Syria and Egypt Form the United Arab Republic Summary

  • Last updated on November 10, 2022

Egypt and Syria signed a union pact to form the United Arab Republic, hoping to initiate pan-Arab unity. The union did not last, however, as Syria withdrew from the republic in September, 1961.

Summary of Event

Following a defense agreement of October 22, 1955, between Egypt and Syria, a group of Syrian army officers concerned about state security, along with Syrian Baՙth Party Ba{ayn}th Party[Bath Party] leaders worried about the party’s failing strength, became key players in engineering the merger when Syrian foreign minister Salah al-Din al-Bitar visited Cairo in July, 1957. The Syrian national assembly thereafter passed a resolution in favor of union with Egypt in November. After Syrian government officials and army officers made representations about the matter to the Cairo government, the two countries’ presidents, Egypt’s Gamal Abdel Nasser and Syria’s Shukri al-Kuwatli, signed a union pact on February 1, 1958. Endorsed by referendum on February 22, Syria became the Northern Region and Egypt became the Southern Region of the United Arab Republic (U.A.R.). The hope was that other countries would join the republic, but only Yemen became loosely federated with the U.A.R. under the designation of United Arab States from 1958 to 1961. United Arab Republic Nationalism;Arabs Syrian-Egyptian relations[Syrian Egyptian relations] Egyptian-Syrian relations[Egyptian Syrian relations] [kw]Syria and Egypt Form the United Arab Republic (Feb. 1, 1958) [kw]Egypt Form the United Arab Republic, Syria and (Feb. 1, 1958) [kw]United Arab Republic, Syria and Egypt Form the (Feb. 1, 1958) [kw]Arab Republic, Syria and Egypt Form the United (Feb. 1, 1958) United Arab Republic Nationalism;Arabs Syrian-Egyptian relations[Syrian Egyptian relations] Egyptian-Syrian relations[Egyptian Syrian relations] [g]Middle East;Feb. 1, 1958: Syria and Egypt Form the United Arab Republic[05800] [g]Syria;Feb. 1, 1958: Syria and Egypt Form the United Arab Republic[05800] [g]Egypt;Feb. 1, 1958: Syria and Egypt Form the United Arab Republic[05800] [g]United Arab Republic;Feb. 1, 1958: Syria and Egypt Form the United Arab Republic[05800] [c]Diplomacy and international relations;Feb. 1, 1958: Syria and Egypt Form the United Arab Republic[05800] [c]Government and politics;Feb. 1, 1958: Syria and Egypt Form the United Arab Republic[05800] [c]Religion, theology, and ethics;Feb. 1, 1958: Syria and Egypt Form the United Arab Republic[05800] Aflaq, Michel Amer, Abdel Hakim Bakdash, Khalid Bitar, Salah al-Din al- Hawrani, Akram al- Kuwatli, Shukri al- Nasser, GamalAbdel [p]Nasser, Gamal Abdel;United Arab Republic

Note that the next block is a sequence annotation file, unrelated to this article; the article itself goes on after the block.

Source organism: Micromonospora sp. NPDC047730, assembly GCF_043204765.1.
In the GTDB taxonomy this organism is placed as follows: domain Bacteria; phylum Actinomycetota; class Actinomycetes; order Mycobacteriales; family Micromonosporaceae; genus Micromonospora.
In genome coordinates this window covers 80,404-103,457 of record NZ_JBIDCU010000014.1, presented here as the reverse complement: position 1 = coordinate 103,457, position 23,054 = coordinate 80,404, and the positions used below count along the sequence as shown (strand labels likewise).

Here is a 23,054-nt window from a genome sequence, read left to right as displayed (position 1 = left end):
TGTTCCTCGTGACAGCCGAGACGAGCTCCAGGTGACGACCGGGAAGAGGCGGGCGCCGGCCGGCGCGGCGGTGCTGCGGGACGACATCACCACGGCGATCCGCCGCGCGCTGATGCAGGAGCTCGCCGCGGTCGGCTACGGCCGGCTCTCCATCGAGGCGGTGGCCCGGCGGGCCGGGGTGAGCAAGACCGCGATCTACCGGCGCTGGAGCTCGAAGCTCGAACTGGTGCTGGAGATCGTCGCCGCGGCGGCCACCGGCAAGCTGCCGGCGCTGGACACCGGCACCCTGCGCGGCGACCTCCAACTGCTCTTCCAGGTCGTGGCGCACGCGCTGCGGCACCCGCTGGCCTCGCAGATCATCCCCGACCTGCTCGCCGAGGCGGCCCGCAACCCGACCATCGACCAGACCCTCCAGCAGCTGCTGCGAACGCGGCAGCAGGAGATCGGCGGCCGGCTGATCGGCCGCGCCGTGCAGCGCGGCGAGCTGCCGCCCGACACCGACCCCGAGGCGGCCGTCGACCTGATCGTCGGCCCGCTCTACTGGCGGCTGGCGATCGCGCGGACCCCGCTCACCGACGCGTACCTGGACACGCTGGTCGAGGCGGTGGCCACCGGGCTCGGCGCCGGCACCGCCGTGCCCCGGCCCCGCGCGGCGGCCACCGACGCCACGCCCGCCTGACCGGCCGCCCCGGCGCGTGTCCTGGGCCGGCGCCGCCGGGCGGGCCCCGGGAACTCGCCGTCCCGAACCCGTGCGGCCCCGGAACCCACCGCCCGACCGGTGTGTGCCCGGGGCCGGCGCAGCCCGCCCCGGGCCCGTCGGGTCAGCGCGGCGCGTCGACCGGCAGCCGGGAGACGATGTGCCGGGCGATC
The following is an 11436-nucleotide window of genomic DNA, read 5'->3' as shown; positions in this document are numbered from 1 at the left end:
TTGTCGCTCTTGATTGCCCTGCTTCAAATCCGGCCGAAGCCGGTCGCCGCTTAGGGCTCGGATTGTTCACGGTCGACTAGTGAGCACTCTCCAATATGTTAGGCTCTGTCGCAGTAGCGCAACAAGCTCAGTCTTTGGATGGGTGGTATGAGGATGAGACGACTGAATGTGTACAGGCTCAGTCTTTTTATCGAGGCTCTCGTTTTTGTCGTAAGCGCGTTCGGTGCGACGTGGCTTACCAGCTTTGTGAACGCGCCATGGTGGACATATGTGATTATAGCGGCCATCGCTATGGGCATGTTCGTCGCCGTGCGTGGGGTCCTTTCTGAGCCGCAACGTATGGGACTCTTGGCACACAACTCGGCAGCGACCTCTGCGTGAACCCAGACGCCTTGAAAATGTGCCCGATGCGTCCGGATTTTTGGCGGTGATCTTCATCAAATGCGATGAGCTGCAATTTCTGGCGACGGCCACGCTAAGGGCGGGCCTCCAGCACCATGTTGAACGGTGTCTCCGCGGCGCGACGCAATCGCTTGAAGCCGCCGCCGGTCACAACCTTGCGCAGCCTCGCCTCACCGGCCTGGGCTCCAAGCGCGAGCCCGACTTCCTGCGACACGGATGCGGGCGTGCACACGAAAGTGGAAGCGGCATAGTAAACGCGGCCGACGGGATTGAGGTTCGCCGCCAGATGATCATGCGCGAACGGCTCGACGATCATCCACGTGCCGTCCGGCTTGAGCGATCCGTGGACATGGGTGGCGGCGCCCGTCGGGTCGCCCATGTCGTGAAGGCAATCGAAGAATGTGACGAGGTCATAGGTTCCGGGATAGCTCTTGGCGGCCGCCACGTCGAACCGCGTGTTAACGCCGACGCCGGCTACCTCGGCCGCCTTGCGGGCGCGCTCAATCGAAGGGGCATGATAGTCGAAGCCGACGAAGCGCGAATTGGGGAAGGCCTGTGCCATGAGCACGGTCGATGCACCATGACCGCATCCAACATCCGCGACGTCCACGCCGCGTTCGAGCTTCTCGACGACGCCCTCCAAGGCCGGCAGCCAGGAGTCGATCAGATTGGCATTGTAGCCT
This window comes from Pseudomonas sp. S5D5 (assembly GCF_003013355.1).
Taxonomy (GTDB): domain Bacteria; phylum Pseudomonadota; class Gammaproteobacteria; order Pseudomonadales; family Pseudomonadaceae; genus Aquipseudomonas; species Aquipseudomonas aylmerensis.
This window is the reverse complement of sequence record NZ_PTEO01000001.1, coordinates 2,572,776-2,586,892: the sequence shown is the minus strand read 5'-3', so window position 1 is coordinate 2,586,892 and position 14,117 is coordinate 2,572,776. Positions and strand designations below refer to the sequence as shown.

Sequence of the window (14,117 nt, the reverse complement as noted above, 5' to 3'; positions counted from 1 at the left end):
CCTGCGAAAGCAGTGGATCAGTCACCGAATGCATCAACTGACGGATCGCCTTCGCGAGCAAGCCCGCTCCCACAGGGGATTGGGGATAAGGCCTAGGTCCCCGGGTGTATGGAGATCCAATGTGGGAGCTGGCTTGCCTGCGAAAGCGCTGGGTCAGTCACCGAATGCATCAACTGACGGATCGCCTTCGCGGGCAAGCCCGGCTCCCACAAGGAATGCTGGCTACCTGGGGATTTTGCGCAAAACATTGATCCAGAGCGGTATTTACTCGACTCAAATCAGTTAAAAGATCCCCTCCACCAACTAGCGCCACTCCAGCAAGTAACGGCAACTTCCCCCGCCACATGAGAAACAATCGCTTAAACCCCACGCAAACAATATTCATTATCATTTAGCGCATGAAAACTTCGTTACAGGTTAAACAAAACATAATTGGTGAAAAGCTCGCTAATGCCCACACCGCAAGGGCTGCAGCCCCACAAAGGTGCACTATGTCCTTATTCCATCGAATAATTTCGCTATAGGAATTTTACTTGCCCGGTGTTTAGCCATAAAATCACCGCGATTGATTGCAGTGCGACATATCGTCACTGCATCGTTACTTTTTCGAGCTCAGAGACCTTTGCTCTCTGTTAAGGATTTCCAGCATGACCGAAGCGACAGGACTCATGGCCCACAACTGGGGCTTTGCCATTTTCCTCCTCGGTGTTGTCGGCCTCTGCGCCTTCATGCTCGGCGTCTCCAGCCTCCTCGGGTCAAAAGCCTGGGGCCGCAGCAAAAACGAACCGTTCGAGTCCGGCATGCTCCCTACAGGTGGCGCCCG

Politically, part of the initiative for the merger had been triggered by Western pressure on each of the two U.A.R. partners to join the Cold-War era, U.S.-inspired, anticommunist Baghdad Pact Baghdad Pact Cold War;Middle East . However, nonaligned Arab states like Egypt and Syria were not receptive. Another reason for the merger was the fear of Baՙth Party leaders Michel Aflaq and Akram al-Hawrani that the Syrian Communist Party, Communist Party, Syrian under its longtime leader Khalid Bakdash, would attempt to seize power in coup-inclined Syria and would do so aided and abetted by the Soviet Union.

Militarily, both countries not only had experienced wars but also continuing clashes with their neighbor Israel. Syria also felt real and imagined threats on its northern border from Turkey, for which reason Egypt had sent a contingent of forces there in 1957. Conversely, because of the tripartite Anglo-French-Israeli invasion of Egypt’s Suez Canal Zone in the fall of 1956 and intermittent Israeli attacks in the Egyptian-administered Gaza Strip, Cairo, like Damascus, must have figured that a united front was more credible. Ideologically, the Baՙth Party and its followers in parliament and in the Syrian army had been dedicated to pan-Arab nationalism, a movement whose inspiration President Nasser had now become, since the Baՙth Party’s inception in the 1940’s. Thus, it looked as if it made sense for the Baՙth Party to hitch its fortunes to Nasser’s charismatic persona and leadership.

Finally, Radio Cairo’s Radio Cairo propaganda Propaganda;Egypt , whipping up pan-Arab fervor in the face of a generally hostile world, swept Nasser into agreeing to the merger faster than he would have liked, despite some presumed advantages such as a more telling joint foreign policy and the benefits of stronger economic ties. Accordingly, within days, Nasser was presenting to a cheering crowd in Damascus his seventeen-point program for the new unified state. Its most important feature was that Nasser wanted a complete union, not a looser federation, of the two regions—effectively, his absolute control of the U.A.R.

Attempts at integrating Egypt and Syria that turned out to be based on incompatible expectations proved difficult—and increasingly unpopular in Syria. First, integration was at best partial, occurring primarily at the central level of government under Nasser’s presidency. Then, it became increasingly obvious to several constituencies in Syria that they were slated to play a secondary role under Egyptian dominance, both in the private and the public—including the military—sectors. For instance, as early as March 13, 1958, all Syrian political parties (including the Baՙth) were dissolved by Nasser’s decree since only Egypt’s mass movement, the National Union, was now tolerated in the U.A.R. Then, there was the increasing socialization of industry, which displeased Syrian capitalists and entrepreneurs—that is, the bourgeoisie in general. Agrarian reform, which extended Egypt’s limits on landholding and earnings to the Syrian region like all the other laws of the Nasser regime, was also unpopular with the large landowners.